A recruiter looking for a Growth Hacker contacted me recently and my immediate reaction was “I wonder what that position was called two-months ago.”
The San Francisco-based software analytics company New Relic was founded by Lew Cirne in 2008, just two years after CA Technologies purchased Cirne’s Application Performance Management (APM) company Wily for $375 million.
The concepts behind growth are much simpler than most people think. As with most things, it is executing that is the tough part. Here are 10 things I’ve seen companies fail at executing that prevent them from growing.
As VP of Growth at HubSpot, Brian oversees the growth teams for new products such as Sidekick and HubSpot CRM. You may also recognize his byline for articles about growth strategy, user acquisition, process, and teams from his popular blog, Coelevate.
I caught up with Brian recently to talk about the differences between growth, marketing, and sales; the dangers of chasing vanity metrics; and how to create a foundation for meaningful, long-term growth.
Snapchat has raced to the top of the photo sharing hill and captured the imagination of the valuable teen market. We all know that word of mouth and the ‘sexting’ controversy surrounding the app sparked interest that helped drive its meteoric rise. The question is, how?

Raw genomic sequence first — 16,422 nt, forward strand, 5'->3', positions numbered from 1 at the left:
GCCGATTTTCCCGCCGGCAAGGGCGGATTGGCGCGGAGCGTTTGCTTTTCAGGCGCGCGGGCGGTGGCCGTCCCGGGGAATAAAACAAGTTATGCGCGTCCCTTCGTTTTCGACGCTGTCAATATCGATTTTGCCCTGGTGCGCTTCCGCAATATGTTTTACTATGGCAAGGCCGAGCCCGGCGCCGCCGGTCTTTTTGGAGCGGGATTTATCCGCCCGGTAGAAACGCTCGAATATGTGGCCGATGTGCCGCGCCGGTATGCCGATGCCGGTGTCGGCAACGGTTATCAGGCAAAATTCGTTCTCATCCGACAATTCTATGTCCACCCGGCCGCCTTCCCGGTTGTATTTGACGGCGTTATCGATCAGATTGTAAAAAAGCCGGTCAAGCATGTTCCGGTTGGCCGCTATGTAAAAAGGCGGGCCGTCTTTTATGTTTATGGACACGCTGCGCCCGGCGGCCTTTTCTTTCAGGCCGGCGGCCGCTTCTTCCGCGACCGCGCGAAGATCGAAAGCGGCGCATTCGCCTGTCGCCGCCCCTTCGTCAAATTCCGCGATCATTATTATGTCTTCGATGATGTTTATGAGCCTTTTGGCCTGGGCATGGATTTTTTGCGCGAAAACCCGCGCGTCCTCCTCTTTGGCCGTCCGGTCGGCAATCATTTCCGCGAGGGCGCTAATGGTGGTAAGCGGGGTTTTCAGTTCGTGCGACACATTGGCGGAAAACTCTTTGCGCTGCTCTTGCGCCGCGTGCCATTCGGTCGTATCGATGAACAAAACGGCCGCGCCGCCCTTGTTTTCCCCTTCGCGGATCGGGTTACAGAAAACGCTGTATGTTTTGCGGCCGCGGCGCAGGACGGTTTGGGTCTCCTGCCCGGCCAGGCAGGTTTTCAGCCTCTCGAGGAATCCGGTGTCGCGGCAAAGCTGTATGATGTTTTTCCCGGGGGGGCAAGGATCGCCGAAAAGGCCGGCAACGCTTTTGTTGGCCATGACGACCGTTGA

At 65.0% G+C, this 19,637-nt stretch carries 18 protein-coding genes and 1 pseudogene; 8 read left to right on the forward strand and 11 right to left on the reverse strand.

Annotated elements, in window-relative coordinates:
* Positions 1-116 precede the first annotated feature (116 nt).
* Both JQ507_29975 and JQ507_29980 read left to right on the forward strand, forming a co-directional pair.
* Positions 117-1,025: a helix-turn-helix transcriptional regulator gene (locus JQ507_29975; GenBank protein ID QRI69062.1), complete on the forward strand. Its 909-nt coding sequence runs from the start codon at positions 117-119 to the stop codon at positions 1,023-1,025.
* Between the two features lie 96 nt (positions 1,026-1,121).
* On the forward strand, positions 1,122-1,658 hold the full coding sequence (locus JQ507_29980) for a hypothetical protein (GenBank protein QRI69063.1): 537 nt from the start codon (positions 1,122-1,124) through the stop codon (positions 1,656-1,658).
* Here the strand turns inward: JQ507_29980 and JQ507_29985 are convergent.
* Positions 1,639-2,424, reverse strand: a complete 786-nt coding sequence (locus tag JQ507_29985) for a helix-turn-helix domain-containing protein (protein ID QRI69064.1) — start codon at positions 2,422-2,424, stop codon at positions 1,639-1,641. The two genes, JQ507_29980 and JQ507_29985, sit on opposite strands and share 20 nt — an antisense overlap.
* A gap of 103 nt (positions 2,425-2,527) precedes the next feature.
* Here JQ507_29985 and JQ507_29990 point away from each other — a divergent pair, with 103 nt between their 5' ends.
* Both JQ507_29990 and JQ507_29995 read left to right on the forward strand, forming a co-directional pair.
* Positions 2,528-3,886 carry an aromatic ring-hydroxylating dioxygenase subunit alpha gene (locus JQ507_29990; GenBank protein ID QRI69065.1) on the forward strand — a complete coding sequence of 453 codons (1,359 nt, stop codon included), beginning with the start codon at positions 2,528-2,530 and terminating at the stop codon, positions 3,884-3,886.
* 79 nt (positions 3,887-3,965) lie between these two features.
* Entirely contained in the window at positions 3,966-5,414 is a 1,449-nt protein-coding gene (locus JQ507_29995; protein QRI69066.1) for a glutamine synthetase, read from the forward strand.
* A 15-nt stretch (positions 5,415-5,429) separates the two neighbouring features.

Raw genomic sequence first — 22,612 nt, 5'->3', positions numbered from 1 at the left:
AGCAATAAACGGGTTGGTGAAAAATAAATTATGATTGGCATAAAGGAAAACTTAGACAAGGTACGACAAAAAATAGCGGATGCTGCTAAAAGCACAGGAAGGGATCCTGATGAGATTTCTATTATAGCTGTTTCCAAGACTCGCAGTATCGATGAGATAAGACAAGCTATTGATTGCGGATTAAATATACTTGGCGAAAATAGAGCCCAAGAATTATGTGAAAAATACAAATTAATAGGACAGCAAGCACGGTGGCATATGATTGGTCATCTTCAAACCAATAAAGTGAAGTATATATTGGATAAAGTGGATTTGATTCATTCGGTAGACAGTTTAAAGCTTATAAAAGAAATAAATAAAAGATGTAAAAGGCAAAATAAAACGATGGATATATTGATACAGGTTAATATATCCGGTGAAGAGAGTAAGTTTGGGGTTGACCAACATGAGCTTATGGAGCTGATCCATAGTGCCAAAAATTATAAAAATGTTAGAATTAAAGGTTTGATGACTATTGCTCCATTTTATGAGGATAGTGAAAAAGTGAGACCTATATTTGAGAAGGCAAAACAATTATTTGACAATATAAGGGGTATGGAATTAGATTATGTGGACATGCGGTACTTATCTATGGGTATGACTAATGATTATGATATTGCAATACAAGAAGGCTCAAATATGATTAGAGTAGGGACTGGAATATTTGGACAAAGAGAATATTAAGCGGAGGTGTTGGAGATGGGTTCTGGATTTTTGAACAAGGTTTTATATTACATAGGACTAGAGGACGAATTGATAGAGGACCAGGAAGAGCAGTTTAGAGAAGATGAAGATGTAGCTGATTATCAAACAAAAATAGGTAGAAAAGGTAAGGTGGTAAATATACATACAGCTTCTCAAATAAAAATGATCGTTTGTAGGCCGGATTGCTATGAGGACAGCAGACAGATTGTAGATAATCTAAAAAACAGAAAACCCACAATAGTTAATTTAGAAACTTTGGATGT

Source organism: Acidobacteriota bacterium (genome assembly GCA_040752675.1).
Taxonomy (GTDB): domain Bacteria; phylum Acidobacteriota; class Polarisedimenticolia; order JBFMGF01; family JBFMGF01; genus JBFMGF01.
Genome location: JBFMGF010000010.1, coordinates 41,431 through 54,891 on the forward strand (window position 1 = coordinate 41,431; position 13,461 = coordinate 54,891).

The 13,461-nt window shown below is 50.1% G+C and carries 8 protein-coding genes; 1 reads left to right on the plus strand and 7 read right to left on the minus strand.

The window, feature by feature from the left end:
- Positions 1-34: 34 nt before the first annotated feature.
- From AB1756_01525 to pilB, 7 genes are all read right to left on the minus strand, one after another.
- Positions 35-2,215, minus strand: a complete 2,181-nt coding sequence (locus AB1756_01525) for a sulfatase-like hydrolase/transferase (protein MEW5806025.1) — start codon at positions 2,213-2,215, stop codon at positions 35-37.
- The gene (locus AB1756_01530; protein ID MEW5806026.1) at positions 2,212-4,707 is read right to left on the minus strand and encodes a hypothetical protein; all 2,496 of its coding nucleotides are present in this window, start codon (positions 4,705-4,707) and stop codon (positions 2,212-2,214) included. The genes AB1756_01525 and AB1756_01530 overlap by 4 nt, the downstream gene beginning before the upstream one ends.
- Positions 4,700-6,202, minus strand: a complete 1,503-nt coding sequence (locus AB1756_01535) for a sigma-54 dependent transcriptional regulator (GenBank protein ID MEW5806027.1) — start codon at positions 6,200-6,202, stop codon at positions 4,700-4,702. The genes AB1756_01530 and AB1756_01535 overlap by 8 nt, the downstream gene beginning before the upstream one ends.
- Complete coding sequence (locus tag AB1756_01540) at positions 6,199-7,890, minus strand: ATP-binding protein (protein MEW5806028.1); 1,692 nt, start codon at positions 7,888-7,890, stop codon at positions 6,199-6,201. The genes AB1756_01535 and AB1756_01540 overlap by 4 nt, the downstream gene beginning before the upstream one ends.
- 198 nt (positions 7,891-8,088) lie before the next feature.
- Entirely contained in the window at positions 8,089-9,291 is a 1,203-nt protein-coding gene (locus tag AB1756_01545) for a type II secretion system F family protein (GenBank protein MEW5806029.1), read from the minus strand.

When we launched GrowthHackers.com back in late September we had a notion of doing “growth teardowns” of the fastest growing startups. We wanted to answer the question that everyone on the outside of these rocketships wanted to know the answer to: “How did they grow so fast?” So we set to work doing deep research dives on companies like Uber, Snapchat, Yelp, LinkedIn, HubSpot, Evernote and more.
My friends, I had not intended to discuss this controversial subject at this particular time. However, I want you to know that I do not shun controversy. On the contrary, I will take a stand on any issue at any time, regardless of how fraught with controversy it might be. You have asked me how I feel about growth hacking. Alright, here is how I feel about growth hacking:
By combining an elegant integrated payments system with a distinctive conversation-triggering piece of hardware, Square has disrupted the credit card payments establishment while making credit card processing more accessible to small businesses everywhere.
In 2007, designers Brian Chesky and Joe Gebbia couldn’t afford the rent on their San Francisco apartment. To make ends meet, they decided to turn their loft into a lodging space, but, as Gebbia explains, “We didn’t want to post on Craigslist because we felt it was too impersonal. Our entrepreneur instinct said ‘build your own site.’ So we did.”